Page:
Fiscal space can be defined as “the capacity of government to provide additional budgetary resources for a desired purpose without any prejudice to the sustainability of its financial position”.[2] Assessing fiscal space for health hence entails an evaluation of the different sources of financing that may be available for increasing government health spending, assuming that a clear case has been made to merit such an increase and the net societal benefits of increasing government health spending are positive. A conducive macrofiscal environment, higher revenues, increased borrowing, seigniorage (inflationary finance) and higher levels of development assistance are all potential sources of fiscal space (not just for health, but for any sector). Each option brings its own costs and benefits. While increasing revenues may ease fiscal constraints, the way they are raised is crucial: regressive, inefficient and excessive taxes can do more harm than good to the overall economy. Similarly, borrowing to finance current spending may seem like a good idea in the short-run, but could become unsustainable over time. External development assistance may ease budget shortfalls in countries that lack the domestic finances to cover the costs of high disease burdens, but it can bring its own set of negative externalities and inefficiencies. Seigniorage is rarely, if ever, a serious option to consider. Given clearly defined needs, the issue in any fiscal space assessment is one of identifying and assessing feasible, low-cost means of financing additional spending that minimize potential unintended adverse consequences, assuming multiple options have been identified and are available. From a sector-specific perspective, reprioritization implies that the government decides to increase a sector’s share of total government spending, preferably at the expense of spending on activities with relatively fewer net societal benefits. Reprioritization is hence the key intermediating link between the overall macrofiscal context of a country and how much a government chooses to spend on health.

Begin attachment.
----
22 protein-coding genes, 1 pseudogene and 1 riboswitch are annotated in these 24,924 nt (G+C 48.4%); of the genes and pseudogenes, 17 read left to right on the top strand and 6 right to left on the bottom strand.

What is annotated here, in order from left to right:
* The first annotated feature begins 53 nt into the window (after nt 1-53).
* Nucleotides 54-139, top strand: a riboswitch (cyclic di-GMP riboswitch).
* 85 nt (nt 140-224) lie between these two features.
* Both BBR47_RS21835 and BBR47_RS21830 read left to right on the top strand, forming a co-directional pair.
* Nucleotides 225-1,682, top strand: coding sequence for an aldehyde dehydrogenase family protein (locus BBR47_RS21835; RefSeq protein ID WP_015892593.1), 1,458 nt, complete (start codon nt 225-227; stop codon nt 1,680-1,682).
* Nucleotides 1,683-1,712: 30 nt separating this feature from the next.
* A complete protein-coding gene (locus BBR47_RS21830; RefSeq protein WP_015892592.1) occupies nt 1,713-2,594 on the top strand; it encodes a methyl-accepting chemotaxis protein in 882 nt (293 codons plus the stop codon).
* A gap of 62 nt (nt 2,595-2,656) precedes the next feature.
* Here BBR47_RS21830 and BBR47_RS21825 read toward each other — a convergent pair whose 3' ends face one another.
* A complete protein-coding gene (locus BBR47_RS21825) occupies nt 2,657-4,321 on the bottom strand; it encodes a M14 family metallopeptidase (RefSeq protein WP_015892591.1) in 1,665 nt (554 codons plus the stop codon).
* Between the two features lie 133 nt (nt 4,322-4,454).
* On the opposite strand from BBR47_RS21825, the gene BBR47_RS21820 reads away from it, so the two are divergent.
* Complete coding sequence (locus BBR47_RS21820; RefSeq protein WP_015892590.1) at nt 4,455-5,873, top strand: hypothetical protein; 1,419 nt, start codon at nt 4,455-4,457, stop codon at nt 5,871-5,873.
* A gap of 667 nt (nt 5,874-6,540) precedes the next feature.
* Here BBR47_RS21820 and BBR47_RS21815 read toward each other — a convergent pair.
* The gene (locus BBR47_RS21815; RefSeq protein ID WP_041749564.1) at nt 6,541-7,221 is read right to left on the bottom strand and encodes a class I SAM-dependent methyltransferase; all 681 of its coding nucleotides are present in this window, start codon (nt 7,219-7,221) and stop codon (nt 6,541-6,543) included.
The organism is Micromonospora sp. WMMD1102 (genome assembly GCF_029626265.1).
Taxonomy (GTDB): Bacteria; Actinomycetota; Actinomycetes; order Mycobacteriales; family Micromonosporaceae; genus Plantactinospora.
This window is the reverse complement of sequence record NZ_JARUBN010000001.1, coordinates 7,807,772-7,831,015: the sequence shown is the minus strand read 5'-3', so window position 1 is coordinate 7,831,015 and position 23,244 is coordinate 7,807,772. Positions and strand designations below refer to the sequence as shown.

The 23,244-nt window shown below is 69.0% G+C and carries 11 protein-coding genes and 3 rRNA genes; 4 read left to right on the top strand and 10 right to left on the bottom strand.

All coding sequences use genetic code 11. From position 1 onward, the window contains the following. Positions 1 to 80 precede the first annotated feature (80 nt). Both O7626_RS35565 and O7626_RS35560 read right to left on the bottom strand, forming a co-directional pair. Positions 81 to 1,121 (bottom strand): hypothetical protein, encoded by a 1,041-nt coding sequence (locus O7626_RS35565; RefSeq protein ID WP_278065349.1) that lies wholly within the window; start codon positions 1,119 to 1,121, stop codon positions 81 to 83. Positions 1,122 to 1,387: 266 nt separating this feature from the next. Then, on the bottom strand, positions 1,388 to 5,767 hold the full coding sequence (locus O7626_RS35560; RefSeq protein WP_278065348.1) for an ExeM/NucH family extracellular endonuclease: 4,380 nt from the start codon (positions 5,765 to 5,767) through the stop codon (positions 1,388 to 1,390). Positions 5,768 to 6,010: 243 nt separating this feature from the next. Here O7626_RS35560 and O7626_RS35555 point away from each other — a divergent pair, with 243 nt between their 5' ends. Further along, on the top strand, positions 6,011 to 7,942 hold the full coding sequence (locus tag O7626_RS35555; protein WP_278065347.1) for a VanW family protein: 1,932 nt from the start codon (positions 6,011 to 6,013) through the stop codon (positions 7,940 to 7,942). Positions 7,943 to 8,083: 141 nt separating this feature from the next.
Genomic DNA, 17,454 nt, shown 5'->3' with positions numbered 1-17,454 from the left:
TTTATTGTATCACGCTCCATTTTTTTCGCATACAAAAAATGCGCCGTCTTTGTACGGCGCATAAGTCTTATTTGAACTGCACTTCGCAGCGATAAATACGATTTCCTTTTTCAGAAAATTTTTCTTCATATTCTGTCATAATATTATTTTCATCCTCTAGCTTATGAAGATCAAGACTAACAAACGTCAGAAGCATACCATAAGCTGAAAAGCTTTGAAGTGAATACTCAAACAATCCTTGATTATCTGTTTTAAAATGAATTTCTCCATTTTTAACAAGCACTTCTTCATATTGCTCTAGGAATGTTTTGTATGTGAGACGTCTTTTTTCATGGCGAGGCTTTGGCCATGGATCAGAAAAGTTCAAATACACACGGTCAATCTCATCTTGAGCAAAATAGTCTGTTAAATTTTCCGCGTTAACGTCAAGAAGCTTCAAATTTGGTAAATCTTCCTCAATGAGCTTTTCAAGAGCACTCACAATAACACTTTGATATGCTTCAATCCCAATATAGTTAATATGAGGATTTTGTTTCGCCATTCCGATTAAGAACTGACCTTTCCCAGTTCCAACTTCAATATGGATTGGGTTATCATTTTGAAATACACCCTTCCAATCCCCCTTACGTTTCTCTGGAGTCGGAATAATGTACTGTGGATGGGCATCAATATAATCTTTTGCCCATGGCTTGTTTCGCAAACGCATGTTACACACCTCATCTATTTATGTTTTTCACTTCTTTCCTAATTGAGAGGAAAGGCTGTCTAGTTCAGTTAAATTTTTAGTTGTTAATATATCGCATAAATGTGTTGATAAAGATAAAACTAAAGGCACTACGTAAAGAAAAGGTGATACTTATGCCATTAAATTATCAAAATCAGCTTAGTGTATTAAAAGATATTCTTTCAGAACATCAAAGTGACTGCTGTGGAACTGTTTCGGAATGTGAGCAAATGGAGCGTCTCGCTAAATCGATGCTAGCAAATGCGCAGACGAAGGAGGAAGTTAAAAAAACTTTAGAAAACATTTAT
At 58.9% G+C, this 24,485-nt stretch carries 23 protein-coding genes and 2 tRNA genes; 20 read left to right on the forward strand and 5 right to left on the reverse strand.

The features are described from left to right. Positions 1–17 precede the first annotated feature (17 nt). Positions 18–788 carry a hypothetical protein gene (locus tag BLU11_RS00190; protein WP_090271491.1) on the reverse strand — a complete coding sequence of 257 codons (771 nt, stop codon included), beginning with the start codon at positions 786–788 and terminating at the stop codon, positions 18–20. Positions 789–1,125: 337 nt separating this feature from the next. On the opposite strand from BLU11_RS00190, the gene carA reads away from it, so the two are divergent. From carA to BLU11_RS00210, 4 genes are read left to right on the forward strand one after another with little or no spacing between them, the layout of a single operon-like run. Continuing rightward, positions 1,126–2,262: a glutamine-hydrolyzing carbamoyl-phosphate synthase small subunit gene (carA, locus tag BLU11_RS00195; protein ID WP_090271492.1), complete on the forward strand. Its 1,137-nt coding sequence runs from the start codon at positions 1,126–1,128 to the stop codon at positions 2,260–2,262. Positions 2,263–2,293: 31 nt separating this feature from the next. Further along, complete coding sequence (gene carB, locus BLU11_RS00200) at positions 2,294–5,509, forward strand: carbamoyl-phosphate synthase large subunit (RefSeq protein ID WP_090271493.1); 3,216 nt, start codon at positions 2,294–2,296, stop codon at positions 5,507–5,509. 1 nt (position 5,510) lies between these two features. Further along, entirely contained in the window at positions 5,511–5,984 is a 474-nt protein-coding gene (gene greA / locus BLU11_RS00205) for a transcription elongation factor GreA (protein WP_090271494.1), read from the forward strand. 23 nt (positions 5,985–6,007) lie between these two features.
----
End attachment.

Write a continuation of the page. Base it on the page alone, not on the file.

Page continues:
Despite recent progress, several low-income countries –especially in sub-Saharan Africa and South Asia – are far from attaining health-related MDGs by 2015.[3] This lack of progress in health outcomes appears even more egregious when one considers the fact that large proportions of child and maternal mortality are easily preventable via well-known cost-effective interventions. One key constraint to the attainment of health outcomes in low-income countries is the lack of adequate financial resources for health, recent increases in development assistance for health notwithstanding.[4] And the MDGs themselves are explicit in acknowledging additional resource needs: included among the targets is a call for developed countries to commit at least 0.7% of their gross national income towards overseas development assistance. The WHO Report of the Commission on Macroeconomics and Health estimated that a minimum of US$ 34 in per capita health expenditures in 2001 prices would be needed in low-income countries to provide a basic package of essential health services.[5] A more recent estimate by the Taskforce on Innovative Health Financing for Health Systems places the number at US$ 54 per capita.[6] However, very few low-income countries spent even these minimal amounts on health in 2011. UHC – the objective of providing everyone access to quality health care when needed, without creating financial hardship as a result – is now an explicit and prominent policy objective in many middle-income countries. For example, countries such as China and Thailand now provide near-universal coverage; others such as Indonesia, Philippines and Viet Nam cover 40–60% of the population. Coverage rates are lower in some lower-income countries, but even they have made progress in removing financial barriers for certain subgroups such as the poor, and for services such as those related to maternal and child health. UHC is also a likely post-MDG international development target. However, while strong policy commitments are evident, the design, organization and delivery systems for attaining UHC vary considerably, and remain a challenge. In particular, financing UHC programmes is a key constraint given the high levels of informality in labour markets, which make it difficult to collect premiums. At present, in many countries the poor are covered by general revenues and the formal sector is financed by contributions, leaving uncovered a large section of the population, consisting mainly of the nonpoor who work in the informal sector. Across many countries, the extent of UHC remains relatively shallow while OOP spending is generally high, even among those with coverage. The fiscal implications of expanding UHC to those still without coverage will largely depend on the extent to which costs are subsidized by governments. Also, governments are likely to face higher costs for supply-side expenditures to improve access to and the quality of care to meet growing demand, as well as to improve services to those already covered. Given the size of the informal sector and supply-side deficiencies, it is estimated that added fiscal resources of 1–2% of gross domestic product (GDP) will be needed to attain UHC targets in many low- and middle-income countries.[7]